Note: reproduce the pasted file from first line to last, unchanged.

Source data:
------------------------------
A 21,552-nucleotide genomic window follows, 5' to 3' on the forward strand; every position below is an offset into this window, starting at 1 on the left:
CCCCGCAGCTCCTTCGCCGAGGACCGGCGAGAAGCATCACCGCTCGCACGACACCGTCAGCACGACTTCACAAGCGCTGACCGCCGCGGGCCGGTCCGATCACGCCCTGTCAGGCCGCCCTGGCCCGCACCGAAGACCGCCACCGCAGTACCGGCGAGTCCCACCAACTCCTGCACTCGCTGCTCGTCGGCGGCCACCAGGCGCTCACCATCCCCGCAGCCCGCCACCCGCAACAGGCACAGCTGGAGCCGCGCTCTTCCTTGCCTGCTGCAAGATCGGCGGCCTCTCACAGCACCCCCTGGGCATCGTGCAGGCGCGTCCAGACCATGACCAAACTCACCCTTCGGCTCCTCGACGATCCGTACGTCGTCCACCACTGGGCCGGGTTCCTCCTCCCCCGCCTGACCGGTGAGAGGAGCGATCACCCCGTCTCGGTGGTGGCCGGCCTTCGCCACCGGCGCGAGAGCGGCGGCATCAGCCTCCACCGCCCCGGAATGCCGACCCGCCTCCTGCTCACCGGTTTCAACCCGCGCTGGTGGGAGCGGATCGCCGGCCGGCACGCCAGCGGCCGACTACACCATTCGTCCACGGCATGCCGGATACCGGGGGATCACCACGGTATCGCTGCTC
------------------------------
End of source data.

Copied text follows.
A 21,552-nucleotide genomic window follows, 5' to 3' on the forward strand; every position below is an offset into this window, starting at 1 on the left:
CCCCGCAGCTCCTTCGCCGAGGACCGGCGAGAAGCATCACCGCTCGCACGACACCGTCAGCACGACTTCACAAGCGCTGACCGCCGCGGGCCGGTCCGATCACGCCCTGTCAGGCCGCCCTGGCCCGCACCGAAGACCGCCACCGCAGTACCGGCGAGTCCCACCAACTCCTGCACTCGCTGCTCGTCGGCGGCCACCAGGCGCTCACCATCCCCGCAGCCCGCCACCCGCAACAGGCACAGCTGGAGCCGCGCTCTTCCTTGCCTGCTGCAAGATCGGCGGCCTCTCACAGCACCCCCTGGGCATCGTGCAGGCGCGTCCAGACCATGACCAAACTCACCCTTCGGCTCCTCGACGATCCGTACGTCGTCCACCACTGGGCCGGGTTCCTCCTCCCCCGCCTGACCGGTGAGAGGAGCGATCACCCCGTCTCGGTGGTGGCCGGCCTTCGCCACCGGCGCGAGAGCGGCGGCATCAGCCTCCACCGCCCCGGAATGCCGACCCGCCTCCTGCTCACCGGTTTCAACCCGCGCTGGTGGGAGCGGATCGCCGGCCGGCACGCCAGCGGCCGACTACACCATTCGTCCACGGCATGCCGGATACCGGGGGATCACCACGGTATCGCTGCTC